Governor sounding more amenable to election law changesBy DAVE SOLOMON
State House Bureau
May 16. 2018 9:58PM
CONCORD — Gov. Chris Sununu now says that if the state Supreme Court decides a bill defining residency for purposes of voting is constitutional, he will sign it into law.
Sununu had previously suggested he would oppose the bill, HB 1264 and a related measure, HB 372.
The state Supreme Court will be asked to offer its opinion on the constitutionality of HB 1264, which has passed the House and Senate and is now awaiting the governor’s signature.
The request for the court’s opinion will officially come from the Governor and Executive Council, following a 3-2 party line vote of the council on Wednesday, with the two Democrats opposed.
“The constitutional issues are the biggest concerns most people have across the state, so if the Supreme Court were to come back and verify that it meets all the constitutional requirements, I think it would be hard not to sign it,” Sununu told reporters after the council vote.
When asked how he would proceed if the court declined to take up the request or offered an opinion that the law was unconstitutional, he was more cautious.
“I’m not sure,” he said. “It depends on how they decline it, what they say and how they say it. I wouldn’t want to project there. We have to see what they come back with.”
Sununu has for months expressed reservations about HB 1264 and a mirror bill, HB 372, which define residency and domicile and require any voter to declare New Hampshire as their place of residence. That means getting a state driver’s license and vehicle registration within 60 days.
Supporters say the bill will help ensure that only New Hampshire residents vote in state elections, while opponents say it will suppress the vote of college students and others living in the state on a temporary basis, but still entitled to vote here based on past court rulings.
Democratic Councilor Chris Pappas of Manchester called the request a bid by the governor to buy more time on the politically charged issue.
“To me this seems like a delaying tactic at the end of the legislative process as opposed to a question that should have been answered further up stream, as this bill was making its way through the House and Senate,” he said. “I am going to be voting against this resolution today because the answers should have been provided prior to this.”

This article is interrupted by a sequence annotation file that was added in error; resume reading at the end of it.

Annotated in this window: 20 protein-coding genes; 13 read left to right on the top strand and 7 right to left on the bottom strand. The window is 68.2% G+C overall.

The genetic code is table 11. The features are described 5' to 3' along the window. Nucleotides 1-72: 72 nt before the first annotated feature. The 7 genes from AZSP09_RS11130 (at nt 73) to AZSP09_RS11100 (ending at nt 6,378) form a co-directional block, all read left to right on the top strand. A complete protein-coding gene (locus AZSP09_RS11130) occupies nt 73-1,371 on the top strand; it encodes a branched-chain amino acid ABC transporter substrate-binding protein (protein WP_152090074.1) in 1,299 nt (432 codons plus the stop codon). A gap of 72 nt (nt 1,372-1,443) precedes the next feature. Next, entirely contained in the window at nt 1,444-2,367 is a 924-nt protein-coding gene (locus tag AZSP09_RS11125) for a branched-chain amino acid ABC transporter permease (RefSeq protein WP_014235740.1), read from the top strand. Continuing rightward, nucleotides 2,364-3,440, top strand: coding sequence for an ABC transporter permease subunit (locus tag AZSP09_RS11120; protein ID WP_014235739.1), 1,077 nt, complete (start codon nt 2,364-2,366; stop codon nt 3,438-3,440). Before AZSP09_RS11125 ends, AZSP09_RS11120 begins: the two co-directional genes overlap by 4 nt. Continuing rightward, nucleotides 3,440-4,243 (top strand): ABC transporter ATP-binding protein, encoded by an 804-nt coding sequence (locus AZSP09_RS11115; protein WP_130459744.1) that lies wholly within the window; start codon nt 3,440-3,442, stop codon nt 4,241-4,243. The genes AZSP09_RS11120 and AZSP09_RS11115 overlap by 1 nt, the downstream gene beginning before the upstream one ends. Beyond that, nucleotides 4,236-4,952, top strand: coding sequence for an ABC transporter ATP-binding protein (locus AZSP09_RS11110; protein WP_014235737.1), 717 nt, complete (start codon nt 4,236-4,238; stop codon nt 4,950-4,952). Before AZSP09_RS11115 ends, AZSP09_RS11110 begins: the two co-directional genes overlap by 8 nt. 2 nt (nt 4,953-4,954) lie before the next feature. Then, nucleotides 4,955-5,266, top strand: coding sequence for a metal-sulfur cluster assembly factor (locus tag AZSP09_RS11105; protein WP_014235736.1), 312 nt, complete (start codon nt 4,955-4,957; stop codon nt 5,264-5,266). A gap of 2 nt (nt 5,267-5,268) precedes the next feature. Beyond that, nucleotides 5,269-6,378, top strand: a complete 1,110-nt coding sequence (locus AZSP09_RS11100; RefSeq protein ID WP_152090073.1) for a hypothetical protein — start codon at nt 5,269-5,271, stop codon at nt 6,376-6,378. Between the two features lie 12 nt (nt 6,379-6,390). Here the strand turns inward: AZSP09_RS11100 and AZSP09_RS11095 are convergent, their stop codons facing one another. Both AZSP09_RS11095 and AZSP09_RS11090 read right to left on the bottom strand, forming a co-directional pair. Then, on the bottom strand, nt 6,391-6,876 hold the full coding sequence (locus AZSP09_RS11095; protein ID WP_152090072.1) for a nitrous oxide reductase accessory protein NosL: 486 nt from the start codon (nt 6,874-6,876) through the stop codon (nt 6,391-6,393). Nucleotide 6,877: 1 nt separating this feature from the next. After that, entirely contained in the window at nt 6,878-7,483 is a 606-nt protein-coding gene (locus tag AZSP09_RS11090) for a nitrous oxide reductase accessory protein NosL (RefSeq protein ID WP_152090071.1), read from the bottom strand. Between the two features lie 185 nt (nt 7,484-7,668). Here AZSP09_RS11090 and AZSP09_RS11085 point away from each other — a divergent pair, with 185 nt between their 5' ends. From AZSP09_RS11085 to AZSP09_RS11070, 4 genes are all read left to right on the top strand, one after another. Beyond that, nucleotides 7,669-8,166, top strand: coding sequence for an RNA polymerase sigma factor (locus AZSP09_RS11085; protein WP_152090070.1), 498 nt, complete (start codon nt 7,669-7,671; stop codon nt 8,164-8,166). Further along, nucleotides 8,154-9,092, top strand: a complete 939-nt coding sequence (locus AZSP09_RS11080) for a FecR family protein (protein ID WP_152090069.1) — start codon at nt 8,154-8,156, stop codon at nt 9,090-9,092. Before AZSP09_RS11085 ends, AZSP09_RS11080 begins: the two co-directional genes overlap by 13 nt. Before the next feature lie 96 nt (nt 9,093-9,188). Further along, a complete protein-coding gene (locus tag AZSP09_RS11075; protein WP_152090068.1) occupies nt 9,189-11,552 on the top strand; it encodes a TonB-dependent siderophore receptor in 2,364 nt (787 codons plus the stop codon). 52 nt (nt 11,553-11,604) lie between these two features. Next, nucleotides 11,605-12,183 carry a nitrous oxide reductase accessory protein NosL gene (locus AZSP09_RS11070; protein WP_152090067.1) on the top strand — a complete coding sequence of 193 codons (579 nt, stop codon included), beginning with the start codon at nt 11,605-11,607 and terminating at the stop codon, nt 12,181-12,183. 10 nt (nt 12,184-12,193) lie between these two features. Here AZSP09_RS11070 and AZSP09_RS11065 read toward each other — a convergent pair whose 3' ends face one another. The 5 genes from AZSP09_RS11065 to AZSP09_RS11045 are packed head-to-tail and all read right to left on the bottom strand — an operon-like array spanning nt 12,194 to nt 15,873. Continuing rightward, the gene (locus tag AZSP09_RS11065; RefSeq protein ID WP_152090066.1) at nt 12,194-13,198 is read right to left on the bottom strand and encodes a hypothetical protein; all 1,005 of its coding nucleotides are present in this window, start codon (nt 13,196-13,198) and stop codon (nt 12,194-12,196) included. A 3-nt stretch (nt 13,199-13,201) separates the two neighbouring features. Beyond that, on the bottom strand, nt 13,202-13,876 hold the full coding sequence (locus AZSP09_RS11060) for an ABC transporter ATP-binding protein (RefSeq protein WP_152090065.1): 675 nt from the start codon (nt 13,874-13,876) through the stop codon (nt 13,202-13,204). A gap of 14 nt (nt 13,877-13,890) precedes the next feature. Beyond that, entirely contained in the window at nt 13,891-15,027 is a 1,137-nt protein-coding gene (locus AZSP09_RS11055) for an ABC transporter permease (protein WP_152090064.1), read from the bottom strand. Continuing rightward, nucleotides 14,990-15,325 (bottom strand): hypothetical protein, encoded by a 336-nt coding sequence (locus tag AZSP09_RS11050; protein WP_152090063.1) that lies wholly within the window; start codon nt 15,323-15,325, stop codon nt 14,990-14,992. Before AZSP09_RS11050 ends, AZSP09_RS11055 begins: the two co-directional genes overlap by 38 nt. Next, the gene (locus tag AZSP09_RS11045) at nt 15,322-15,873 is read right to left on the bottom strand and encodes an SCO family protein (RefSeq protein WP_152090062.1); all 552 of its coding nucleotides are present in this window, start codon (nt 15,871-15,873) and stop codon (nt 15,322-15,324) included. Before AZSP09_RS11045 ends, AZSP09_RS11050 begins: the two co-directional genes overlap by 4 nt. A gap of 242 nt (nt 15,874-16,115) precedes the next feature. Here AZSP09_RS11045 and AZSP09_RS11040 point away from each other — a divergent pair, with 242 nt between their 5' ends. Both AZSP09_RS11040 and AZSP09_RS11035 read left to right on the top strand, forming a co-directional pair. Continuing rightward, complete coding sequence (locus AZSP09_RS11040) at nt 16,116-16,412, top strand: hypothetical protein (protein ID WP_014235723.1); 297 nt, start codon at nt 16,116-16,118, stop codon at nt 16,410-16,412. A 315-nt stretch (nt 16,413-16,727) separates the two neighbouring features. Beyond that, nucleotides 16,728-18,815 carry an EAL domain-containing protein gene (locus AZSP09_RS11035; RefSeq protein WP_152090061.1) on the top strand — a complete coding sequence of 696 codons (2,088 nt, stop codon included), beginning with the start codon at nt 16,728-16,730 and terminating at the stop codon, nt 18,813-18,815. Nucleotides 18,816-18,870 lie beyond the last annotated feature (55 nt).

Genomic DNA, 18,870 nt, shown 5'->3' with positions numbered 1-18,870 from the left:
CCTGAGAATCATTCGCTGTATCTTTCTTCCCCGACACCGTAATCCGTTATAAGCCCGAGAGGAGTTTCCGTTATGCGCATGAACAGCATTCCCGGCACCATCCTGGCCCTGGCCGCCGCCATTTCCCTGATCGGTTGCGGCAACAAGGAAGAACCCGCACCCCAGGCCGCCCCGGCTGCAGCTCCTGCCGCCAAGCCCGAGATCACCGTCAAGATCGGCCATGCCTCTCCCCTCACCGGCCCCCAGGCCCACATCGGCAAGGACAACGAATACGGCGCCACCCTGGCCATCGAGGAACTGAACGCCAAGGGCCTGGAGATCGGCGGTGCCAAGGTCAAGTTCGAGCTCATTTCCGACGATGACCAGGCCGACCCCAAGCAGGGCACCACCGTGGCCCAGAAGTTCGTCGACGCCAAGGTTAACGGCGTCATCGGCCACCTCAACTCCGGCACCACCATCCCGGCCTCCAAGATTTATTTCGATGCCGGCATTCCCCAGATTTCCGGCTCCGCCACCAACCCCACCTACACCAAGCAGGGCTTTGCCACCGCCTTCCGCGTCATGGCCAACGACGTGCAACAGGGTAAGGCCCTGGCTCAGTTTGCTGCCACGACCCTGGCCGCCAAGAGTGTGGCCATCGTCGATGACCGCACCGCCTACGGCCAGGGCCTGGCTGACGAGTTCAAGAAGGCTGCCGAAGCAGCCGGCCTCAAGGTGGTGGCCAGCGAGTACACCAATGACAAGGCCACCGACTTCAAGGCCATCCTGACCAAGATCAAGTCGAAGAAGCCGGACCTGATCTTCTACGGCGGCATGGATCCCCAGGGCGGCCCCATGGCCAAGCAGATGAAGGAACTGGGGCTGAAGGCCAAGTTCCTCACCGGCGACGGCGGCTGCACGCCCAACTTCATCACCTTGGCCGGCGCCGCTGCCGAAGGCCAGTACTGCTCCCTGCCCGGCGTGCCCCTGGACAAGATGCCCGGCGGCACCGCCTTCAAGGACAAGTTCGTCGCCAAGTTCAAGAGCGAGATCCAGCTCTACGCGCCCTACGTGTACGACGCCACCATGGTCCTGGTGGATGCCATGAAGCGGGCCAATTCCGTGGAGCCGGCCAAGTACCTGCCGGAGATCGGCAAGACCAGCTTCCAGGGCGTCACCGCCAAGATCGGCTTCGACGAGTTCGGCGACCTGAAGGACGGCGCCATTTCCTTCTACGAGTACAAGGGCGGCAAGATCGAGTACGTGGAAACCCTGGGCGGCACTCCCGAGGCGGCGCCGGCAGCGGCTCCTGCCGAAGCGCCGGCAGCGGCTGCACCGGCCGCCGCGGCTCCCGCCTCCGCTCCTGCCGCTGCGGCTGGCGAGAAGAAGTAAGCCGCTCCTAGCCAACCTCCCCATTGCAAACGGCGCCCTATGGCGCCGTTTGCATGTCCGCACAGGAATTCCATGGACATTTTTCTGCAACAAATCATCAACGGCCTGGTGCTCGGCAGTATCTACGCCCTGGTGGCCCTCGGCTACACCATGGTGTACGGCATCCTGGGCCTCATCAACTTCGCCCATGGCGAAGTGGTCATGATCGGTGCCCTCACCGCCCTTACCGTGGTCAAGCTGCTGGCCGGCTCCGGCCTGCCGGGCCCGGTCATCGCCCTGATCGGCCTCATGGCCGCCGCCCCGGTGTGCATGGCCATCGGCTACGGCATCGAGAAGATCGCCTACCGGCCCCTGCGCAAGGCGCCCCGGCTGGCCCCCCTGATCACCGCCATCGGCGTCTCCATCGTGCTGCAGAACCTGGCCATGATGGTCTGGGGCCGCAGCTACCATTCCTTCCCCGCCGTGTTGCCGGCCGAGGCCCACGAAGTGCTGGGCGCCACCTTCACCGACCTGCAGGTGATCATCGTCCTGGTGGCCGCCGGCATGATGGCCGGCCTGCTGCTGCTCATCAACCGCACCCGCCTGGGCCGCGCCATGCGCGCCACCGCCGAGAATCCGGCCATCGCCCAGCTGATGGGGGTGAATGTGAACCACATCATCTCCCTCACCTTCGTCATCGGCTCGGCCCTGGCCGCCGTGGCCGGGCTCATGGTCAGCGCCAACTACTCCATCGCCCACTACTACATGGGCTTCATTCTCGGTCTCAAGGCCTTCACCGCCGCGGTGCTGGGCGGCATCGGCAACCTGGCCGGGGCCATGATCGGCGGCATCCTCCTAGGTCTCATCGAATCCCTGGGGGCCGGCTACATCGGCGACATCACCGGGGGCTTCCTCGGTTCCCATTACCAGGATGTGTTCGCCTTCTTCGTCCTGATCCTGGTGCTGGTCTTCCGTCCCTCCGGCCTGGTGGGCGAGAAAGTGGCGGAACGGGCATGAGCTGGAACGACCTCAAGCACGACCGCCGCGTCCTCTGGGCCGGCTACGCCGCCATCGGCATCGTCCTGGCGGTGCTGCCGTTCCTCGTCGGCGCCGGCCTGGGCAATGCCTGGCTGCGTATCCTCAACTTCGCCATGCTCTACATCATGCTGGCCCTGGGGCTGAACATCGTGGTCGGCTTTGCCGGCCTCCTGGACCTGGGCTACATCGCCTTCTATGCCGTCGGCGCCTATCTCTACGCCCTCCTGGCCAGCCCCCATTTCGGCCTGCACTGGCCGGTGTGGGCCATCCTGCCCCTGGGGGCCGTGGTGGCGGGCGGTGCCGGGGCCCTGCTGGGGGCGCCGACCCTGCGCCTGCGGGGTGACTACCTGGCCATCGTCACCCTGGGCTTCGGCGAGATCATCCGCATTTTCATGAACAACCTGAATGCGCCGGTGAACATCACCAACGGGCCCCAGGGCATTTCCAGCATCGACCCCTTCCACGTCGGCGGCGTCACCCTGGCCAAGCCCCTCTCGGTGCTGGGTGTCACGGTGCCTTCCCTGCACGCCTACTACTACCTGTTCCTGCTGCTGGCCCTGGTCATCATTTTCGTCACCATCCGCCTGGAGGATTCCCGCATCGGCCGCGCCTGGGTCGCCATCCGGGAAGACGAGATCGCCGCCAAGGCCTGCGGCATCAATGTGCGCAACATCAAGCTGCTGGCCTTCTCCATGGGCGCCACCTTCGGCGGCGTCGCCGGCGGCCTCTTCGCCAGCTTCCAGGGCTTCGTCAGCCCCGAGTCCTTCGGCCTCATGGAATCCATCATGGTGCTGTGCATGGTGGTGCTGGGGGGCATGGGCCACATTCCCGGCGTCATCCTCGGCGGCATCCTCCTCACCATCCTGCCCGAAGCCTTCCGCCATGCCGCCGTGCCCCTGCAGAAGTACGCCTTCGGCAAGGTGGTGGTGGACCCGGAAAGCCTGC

Democratic Councilor Andru Volinsky of Concord said he was concerned about the precedent being set by the council involving itself in the veto process.
“I don’t believe that is within our authority,” he told the governor. “Even if you get lucky and the court accepts the referral and offers an opinion, it sets a dangerous precedent that involves the council in areas that it is structurally not intended to participate in. So for that reason, I will vote against the resolution.”
Republican councilors Russell Prescott of Kingston, Joe Kenney of Union and David Wheeler of Milford all voted in support of the resolution with little comment.
Sununu told a young political activist late last year that he would oppose any bill that suppresses the student vote, and that he “hated” the two bills in question.
On Wednesday, he struck a different tone. “When the Legislature began considering the two bills, my office expressed concern about their constitutionality throughout the entire process, and now that one of these bills is on its way to my desk, we have an obligation to ensure the integrity of the voting process and that every individual’s right to vote is protected,” he said.
“The constitution does allow for the governor and council to make a request of the Supreme Court on important questions of law. We use this provision very sparingly, but I can think of few issues more worthy of having the court weigh in on. At the end of the day, it’s a matter of making sure we follow a good process and get this right.”